Human rights risks rising for EM sovereign ESG investors

Verisk Maplecroft finds middle-income countries that make up government debt portfolios deteriorating


Laura Miller

Human rights are deteriorating across several middle-income countries that make up large  parts of government debt portfolios, creating conflicts for ESG investors, according to the latest Verisk Maplecroft sovereign ESG ratings. 

Brazil, Indonesia, Mexico and South Africa are among the key sovereigns for ESG bond investors to watch, where institutions have weakened and violations have increased since 2020.

Its ratings have identified tighter economic conditions and political inaction as reason human rights have been put on the back burner in these countries. 

Worsening human rights can be an early warning sign for widening risks in the future, including instability.

In the immediate term, sovereign investors should look to press these governments on policy areas that have unravelled and bring human rights back up the agenda as part of their ESG incorporation strategies, Verisk said.

While rights protections are already weak in the very poorest countries, and the developed  world has mostly proved resilient, the focus has swung onto countries in the middle.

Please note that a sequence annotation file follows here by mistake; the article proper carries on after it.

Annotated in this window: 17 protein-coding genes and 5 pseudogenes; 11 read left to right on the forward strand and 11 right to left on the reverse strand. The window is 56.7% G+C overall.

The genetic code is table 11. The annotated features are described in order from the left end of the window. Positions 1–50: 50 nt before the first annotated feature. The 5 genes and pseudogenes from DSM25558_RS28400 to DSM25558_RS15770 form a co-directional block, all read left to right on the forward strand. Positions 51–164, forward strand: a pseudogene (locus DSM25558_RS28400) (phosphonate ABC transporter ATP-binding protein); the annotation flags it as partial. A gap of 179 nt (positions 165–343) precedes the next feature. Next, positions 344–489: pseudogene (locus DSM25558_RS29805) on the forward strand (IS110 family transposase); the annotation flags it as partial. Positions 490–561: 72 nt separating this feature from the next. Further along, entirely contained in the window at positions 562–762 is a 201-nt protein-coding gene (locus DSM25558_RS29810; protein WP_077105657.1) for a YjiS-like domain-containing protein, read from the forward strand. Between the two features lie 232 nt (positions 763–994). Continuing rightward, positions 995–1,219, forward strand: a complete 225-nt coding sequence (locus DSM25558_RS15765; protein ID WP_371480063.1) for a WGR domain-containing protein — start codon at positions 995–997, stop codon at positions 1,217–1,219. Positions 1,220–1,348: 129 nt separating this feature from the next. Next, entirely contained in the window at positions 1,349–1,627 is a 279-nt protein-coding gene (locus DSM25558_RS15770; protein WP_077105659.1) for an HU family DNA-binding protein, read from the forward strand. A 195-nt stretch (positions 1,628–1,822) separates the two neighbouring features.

This includes those issuers that make up the  investable emerging and frontier market universe, institutions have become less effective and violations are  becoming more severe and widespread.

Human rights risks

Analytics underpinning the sovereign ESG ratings suggest this could be more than a post-pandemic blip.  

Many countries whose social risk profile has declined since 2020 are close to tipping points that would see them  downgraded in the ratings from ‘moderate’ to ‘weak’ performers in the human rights category. 

The heavily traded  markets of Brazil, Colombia, Indonesia, Mexico, Peru, the Philippines and South Africa all fall into this group. 

Verisk Maplecroft’s past research suggests that such moves could be material to the market pricing of a country’s bonds. 

“The short-term outlook for human rights in these countries is unfortunately challenging,” said James Lockhart Smith, head of markets at Verisk Maplecroft. 

“But if a mix of political and economic crises is to blame, rather than a coordinated  strategy to deliberately roll back rights guarantees, then there is plenty for sovereign investors to work with.”  

Investors should be frank about violations when engaging with governments, he added, where driving implementation of processes in key institutions to facilitate change should be a key area of focus.

Lockhart Smith added: “Our Sovereign ESG Ratings and their underlying human rights risk data show these are exactly the aspects that have  recently begun to fray. If they remain unchecked the risks could become material.”

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